Making Infrastructure Relatable

PublicCEO

Americans are in a similar predicament with our failing infrastructure. According to the latest report card from the American Society of Civil Engineers, the country’s infrastructure gets a D+. That’s a marginally passing grade for our bridges, dams, highways and water systems.

EDITORIAL: To fix Fresno’s bad roads, the City Council must cool the rhetoric and be leaders

Fresno Bee

Here’s an assignment for the Fresno City Council: Board a bus with Mayor Lee Brand for a citywide tour. Mission: Inspect the condition of roads throughout the city and figure out how to fix them. Pack a brown-bag lunch, as this may take a while.

WATER

Rising Merced River flows causes part of a nearby park to close

abc30

Signage and caution tape is wrapped around the entrance as parts of Hagaman Park are closed again due to flooding from rising Merced River flows.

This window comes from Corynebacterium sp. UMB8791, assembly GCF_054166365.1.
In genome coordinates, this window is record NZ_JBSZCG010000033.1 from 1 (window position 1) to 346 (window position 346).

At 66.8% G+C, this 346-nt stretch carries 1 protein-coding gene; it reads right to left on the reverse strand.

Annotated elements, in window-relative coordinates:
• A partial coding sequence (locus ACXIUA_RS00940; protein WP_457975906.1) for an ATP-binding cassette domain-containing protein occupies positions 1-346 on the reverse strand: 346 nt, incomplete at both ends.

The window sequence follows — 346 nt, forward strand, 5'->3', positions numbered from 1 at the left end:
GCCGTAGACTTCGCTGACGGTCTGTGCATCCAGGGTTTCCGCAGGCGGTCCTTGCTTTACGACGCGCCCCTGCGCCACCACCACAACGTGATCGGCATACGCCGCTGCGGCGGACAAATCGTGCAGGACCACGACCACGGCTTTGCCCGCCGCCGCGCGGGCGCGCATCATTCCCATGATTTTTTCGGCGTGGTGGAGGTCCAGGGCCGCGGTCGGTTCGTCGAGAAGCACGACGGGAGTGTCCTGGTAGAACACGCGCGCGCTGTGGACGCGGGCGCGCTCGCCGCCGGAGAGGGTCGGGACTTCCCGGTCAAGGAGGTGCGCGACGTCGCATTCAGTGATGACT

Heavy snows will delay campers in national parks

Visalia Times Delta

Sequoia and Kings Canyon national parks‘ winter wonderland has turned into a hazard for visitors. Because of the heavy snow this season, the park’s snow levels are 153% of normal, according to a recent snow survey.

See also:

●     SNP expects late facility openings due to heavy snowpack and hazard trees Porterville Recorder

210 Connect looks at drought’s lingering impacts in the Central Valley

Visalia Times Delta

The drought may officially be over in Tulare County and across the state, but it remains a critical time for water in the Central Valley.